The problem with Annika
This revelation is frustrating for a couple of reasons. First off, it deprioritizes the importance of Selina’s relationship with Annika, her friend/roommate who goes missing near the start of the movie. At first, Annika is Selina’s primary motivation for joining forces with Batman. But once we learn that Falcone is Selina’s father, the film basically forgets Annika and focuses its attention on him.
The confrontation scene also defangs the ethical conflict between Bruce and Selina. As Selina points out, Bruce always thinks the worst of people. He was already in the wrong here, judging Selina for a perceived moral failing that he clearly didn’t understand. But by revealing that Falcone is Selina’s father, the film avoids taking this confrontation to its natural conclusion. Bruce is excused from examining his sexist biases, and the film doesn’t have to engage with a more complicated conversation about sex work, harassment, and consent.
Two minutes later, Bruce and Selina are kissing—a turnaround that strains credulity, relying heavily on Zoë Kravitz’s magnetic screen presence. It works best if we view it through the headspace of the noir genre, where a kiss isn’t necessarily a declaration of romantic intent. It’s more about sexual chemistry, with ambiguous motives lurking underneath. Does Selina really forgive Bruce so quickly? Is she seducing him to cement their alliance? Does she consciously set aside her doubts because he’s hot and intriguing? You decide.
As Kravitz has mentioned, there’s an implication that Annika was Selina’s girlfriend. But despite Selina literally saying she has a duty to find Annika’s killers because Gotham only cares about “white privileged assholes,” her narrative arc tells another story. Once Annika’s body has been found, her role is complete. The really important figure here is Falcone. A familiar riff on Hollwood’s two favorite motivators: a beautiful, dead woman (conveniently offscreen), and a problematic dad. All the powerful characters in The Batman are white men, something the script presents as social commentary while reinforcing the most tired and conservative frameworks for this kind of film.
Catwoman and Klute
Matt Reeves cited several 1970s thrillers as inspiration for The Batman: Taxi Driver, The French Connection, All the President’s Men—and in the case of Bruce and Selina’s relationship, Klute.
Released at the start of a 1970s trend for tense, surveillance-focused thrillers, Klute stars Jane Fonda as Bree, a sex worker who is being stalked by a former client. Donald Sutherland plays the title character John Klute, a detective searching for a missing man. His investigation leads him to Bree, and the two become lovers; a conflicted relationship due to their differing worldviews. The parallels to The Batman are obvious: The contrast between Bree’s street-smart attitude and Klute’s paternalistic naivety, and the theme of men surveilling and attempting to control an independent young woman.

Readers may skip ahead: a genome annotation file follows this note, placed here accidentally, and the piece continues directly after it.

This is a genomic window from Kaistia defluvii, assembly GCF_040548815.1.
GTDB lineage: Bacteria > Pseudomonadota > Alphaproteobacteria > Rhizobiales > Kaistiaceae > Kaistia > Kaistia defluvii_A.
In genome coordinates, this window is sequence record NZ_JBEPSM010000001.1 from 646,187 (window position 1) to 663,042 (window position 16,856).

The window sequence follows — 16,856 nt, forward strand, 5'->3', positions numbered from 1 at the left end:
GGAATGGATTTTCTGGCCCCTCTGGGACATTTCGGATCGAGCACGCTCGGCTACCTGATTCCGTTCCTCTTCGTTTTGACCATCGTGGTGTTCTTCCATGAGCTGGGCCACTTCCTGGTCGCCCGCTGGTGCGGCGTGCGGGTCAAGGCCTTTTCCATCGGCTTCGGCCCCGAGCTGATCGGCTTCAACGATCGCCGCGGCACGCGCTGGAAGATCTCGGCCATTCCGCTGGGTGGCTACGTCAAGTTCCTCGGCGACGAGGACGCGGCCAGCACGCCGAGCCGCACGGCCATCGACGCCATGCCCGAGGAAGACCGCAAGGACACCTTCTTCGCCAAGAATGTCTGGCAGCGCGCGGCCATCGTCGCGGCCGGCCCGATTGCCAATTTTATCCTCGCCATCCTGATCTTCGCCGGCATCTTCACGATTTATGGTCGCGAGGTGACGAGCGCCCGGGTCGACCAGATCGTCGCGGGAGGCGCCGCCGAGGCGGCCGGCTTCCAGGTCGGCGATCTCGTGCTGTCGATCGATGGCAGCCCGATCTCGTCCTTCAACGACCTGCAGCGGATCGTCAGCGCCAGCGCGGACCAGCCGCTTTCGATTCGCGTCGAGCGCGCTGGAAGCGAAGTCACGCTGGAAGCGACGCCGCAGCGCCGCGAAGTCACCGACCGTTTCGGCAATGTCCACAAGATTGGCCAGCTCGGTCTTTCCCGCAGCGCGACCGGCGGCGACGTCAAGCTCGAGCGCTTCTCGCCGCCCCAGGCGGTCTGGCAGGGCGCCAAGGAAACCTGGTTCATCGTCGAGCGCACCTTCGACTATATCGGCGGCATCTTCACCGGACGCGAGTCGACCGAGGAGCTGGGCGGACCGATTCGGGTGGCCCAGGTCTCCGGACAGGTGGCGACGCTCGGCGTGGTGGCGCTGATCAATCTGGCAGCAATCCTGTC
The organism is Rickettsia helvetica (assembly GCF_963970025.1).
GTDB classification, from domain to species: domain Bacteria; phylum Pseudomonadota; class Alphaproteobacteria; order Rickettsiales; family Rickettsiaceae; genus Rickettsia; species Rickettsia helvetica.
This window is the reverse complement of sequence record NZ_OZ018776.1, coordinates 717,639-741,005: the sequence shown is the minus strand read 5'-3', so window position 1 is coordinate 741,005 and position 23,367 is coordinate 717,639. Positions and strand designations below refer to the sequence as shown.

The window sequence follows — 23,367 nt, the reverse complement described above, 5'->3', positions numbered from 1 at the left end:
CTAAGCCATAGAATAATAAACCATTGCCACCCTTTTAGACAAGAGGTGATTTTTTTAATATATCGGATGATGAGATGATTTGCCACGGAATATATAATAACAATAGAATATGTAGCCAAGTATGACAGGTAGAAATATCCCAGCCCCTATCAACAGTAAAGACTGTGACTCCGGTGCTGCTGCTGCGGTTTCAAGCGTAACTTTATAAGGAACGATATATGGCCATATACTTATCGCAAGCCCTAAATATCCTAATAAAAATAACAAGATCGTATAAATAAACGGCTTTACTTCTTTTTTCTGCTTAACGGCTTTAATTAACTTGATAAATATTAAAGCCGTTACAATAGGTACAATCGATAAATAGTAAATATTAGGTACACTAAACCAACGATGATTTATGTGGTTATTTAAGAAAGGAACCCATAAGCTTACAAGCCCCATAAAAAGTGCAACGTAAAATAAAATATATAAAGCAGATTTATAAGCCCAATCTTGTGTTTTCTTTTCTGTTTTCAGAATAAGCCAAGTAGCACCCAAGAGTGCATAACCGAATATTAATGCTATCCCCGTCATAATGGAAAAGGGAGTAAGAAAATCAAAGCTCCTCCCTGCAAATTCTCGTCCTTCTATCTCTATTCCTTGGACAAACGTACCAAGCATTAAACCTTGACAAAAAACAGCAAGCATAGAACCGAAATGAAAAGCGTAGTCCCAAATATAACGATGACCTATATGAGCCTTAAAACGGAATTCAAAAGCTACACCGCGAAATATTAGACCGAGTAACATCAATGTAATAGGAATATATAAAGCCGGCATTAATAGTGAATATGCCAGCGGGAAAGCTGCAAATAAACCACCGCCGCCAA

As is always the case when blockbusters reference classic movies, The Batman is nowhere near as clever as Klute. The current Hollywood landscape is too prudish to offer Klute’s clear-eyed view of sex. Instead of confronting Bruce’s misconceptions about Selina’s sex life, the film swerves at the last minute, reframing the situation as a fake-out. And while Bruce and Selina have more chemistry than many superhero couples, The Batman keeps things pretty tame. Kravitz and Pattinson’s promotional photoshoots are raunchier than anything we see onscreen, paling in comparison to the kinky energy displayed by Michelle Pfeiffer and Michael Keaton in Batman Returns.
The Batman’s vision for Bruce Wayne is more subtle than we’ve come to expect. Robert Pattinson’s performance is terse and downbeat; less macho than Affleck or Bale, but (disappointingly!) less weird than we might expect. Skipping the old formula of an origin story, Bruce’s arc feels appropriate for a character in his late twenties or early thirties. A guy who has figured out what he wants to do in life, but hasn’t come to terms with his own blindspots—especially the biases that stem from his privileged background.